What will OLPC Afghanistan's XO laptop mean to children receiving it in government schools? We hope it means an alternative to rote memorization. We hope it means an education based on induction and science, experimentation and imagination, an education that will help the children develop analytic skills and critical thinking. One Laptop Per Child is, as always, not a laptop project, but an education project.
But half of Afghanistan's children today are not in regular schools, have no teacher, and will grow to adulthood without them. Many of these children, approximately four million of them, disproportionately over eighty per cent of them girls, will grow up totally illiterate.
This sad statistic is from the government's Strategic Plan for education. (No criticism at all is intended of the Afghanistan Ministry of Education, which is doing the very best it can under very difficult circumstances.)
Here is a video of our solution:
Master Teachers by Satellite for Afghanistan is an organization focused on these children without real schools or teachers. It is seeking to deploy the XO laptop in tiny community or home-based village "schools." These consist usually of one group of children of various ages, from a handful to sixty or so, with one "teacher" who may be literate, or who may not be literate. The job of the "teacher" is to gather and supervise the children rather than being a repository of the curriculum, which is delivered in school books -- if there are books, which is not always the case.
In a historic partnership, OLPC-Afghanistan was formed in September 2008 among the Afghanistan Ministry of Education, the OLPC Foundation, Roshan, USAID Small Business Agency and others. In February 2009 they placed the first XO laptops, at a public school in the city of Jalabad.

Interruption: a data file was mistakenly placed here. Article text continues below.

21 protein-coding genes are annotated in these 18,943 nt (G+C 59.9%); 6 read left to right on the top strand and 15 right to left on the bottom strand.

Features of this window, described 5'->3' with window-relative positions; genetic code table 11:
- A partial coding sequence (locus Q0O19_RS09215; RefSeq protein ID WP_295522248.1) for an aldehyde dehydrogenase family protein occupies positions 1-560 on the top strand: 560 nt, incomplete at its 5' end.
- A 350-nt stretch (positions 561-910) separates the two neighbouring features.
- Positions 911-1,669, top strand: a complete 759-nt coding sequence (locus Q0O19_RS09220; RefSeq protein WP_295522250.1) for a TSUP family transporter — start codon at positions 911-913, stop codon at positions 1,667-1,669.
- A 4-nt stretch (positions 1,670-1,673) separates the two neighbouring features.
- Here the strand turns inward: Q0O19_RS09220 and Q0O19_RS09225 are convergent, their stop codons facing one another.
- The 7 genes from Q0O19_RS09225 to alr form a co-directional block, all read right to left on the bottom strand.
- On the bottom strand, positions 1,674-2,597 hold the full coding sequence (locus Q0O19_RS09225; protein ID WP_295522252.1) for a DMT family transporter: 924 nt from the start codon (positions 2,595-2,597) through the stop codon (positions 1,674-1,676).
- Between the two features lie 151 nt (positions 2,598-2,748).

Shortly after, OLPC-Afghanistan agreed to conduct a Pilot Project of the MTSA plan, to place 50 of the XO laptops in home-based "schools" in a rural area close enough to Kabul for reasonable safety from educational terrorism.
Additionally, an economic development program for the parents of the children in the class was developed by OLPC-Afghanistan. And MTSA has added the possibility of using bootable inexpensive flash drives to contain Sugar on a Stick, one for each child, with the OLPC educational applications, and a separate stick for her parent, with health and economic information.
Additional elements being developed by MTSA focus particularly in two areas: the creation of a unique Afghan literacy program, the Nasrudin Literacy Adventure Video Game, and the integration of the experiences from India of the Hole in the Wall Education Project.
As Project Manager for MTSA, I will arrive in Kabul in mid-July to work on this project for a week, and further reports may be expected.
Thanks for your interest. We are still looking for volunteers with the video game skills to help on the Nasrudin project, and for tax deductible financial contributions which can be made at our web site.
Honorable Carol Ruth Silver, Project Director of MTSA, is currently visiting Afghanistan